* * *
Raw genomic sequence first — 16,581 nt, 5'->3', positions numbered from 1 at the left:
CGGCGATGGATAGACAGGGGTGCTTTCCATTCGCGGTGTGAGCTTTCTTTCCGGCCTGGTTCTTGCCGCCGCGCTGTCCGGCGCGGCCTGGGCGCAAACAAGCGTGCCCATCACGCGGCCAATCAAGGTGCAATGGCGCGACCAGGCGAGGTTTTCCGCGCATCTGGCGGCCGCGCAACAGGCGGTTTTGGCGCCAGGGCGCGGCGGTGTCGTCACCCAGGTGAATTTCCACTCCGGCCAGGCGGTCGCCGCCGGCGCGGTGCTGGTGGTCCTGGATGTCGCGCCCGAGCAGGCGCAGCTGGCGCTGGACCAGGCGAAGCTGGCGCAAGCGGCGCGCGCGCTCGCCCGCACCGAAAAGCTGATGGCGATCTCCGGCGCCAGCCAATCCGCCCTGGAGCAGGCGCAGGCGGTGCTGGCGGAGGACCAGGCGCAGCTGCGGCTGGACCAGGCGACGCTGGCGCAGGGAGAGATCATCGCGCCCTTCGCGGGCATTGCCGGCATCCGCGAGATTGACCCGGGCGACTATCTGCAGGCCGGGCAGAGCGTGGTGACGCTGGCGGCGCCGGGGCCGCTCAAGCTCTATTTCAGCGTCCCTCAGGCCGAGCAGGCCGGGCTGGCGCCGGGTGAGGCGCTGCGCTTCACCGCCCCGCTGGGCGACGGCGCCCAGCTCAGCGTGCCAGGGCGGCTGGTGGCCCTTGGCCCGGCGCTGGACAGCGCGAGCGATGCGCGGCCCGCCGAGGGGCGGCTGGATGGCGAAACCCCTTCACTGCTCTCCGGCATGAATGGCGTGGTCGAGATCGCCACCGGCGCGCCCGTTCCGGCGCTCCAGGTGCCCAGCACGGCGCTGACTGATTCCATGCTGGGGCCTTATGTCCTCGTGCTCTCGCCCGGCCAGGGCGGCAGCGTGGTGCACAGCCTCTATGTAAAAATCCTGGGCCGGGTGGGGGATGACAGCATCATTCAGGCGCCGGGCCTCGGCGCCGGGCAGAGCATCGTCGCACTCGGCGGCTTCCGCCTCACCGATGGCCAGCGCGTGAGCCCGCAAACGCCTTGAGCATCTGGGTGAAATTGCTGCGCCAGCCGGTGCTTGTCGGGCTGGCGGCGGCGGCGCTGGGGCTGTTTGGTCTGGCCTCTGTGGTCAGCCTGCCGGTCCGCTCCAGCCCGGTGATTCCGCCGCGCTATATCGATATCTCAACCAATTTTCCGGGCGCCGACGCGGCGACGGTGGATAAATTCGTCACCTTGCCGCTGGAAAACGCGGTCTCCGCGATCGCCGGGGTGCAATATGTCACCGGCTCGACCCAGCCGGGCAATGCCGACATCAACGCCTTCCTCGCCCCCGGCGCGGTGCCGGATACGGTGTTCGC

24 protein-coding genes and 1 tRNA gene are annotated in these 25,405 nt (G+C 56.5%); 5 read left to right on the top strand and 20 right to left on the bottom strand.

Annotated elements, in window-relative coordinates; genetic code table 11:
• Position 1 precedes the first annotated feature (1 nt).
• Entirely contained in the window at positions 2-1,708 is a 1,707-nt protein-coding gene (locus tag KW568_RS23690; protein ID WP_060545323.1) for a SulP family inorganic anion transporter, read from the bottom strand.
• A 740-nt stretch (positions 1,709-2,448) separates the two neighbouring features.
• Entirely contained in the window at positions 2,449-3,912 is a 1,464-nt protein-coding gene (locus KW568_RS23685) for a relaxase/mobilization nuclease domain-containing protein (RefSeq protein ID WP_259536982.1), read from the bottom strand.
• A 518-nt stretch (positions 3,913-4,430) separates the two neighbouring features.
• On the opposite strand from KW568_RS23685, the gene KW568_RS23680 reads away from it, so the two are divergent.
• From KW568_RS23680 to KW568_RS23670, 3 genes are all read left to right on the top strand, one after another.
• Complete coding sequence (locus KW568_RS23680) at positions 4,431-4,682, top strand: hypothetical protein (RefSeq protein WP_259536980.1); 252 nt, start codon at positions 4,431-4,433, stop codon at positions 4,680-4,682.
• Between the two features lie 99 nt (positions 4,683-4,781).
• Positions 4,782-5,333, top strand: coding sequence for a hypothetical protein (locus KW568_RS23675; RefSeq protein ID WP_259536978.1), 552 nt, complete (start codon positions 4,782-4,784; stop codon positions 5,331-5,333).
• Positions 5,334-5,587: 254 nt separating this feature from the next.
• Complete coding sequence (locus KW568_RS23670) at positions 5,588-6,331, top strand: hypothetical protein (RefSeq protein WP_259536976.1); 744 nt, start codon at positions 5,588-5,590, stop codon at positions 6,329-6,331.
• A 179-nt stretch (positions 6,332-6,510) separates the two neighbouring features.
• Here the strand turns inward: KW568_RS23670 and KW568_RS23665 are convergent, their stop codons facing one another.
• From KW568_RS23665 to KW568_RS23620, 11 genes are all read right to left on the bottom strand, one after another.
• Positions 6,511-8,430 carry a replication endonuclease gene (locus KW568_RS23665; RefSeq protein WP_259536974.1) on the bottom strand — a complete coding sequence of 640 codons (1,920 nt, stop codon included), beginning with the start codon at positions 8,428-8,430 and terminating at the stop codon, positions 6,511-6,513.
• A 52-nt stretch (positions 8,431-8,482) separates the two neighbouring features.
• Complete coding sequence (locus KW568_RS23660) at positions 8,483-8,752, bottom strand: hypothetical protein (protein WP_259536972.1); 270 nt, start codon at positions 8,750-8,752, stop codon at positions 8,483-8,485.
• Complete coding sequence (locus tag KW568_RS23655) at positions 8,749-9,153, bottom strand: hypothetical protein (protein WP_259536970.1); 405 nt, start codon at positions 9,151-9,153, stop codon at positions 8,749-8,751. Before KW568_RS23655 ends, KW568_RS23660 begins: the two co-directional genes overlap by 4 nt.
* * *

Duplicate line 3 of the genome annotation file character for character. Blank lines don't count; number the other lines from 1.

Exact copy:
24 protein-coding genes and 1 tRNA gene are annotated in these 25,405 nt (G+C 56.5%); 5 read left to right on the top strand and 20 right to left on the bottom strand.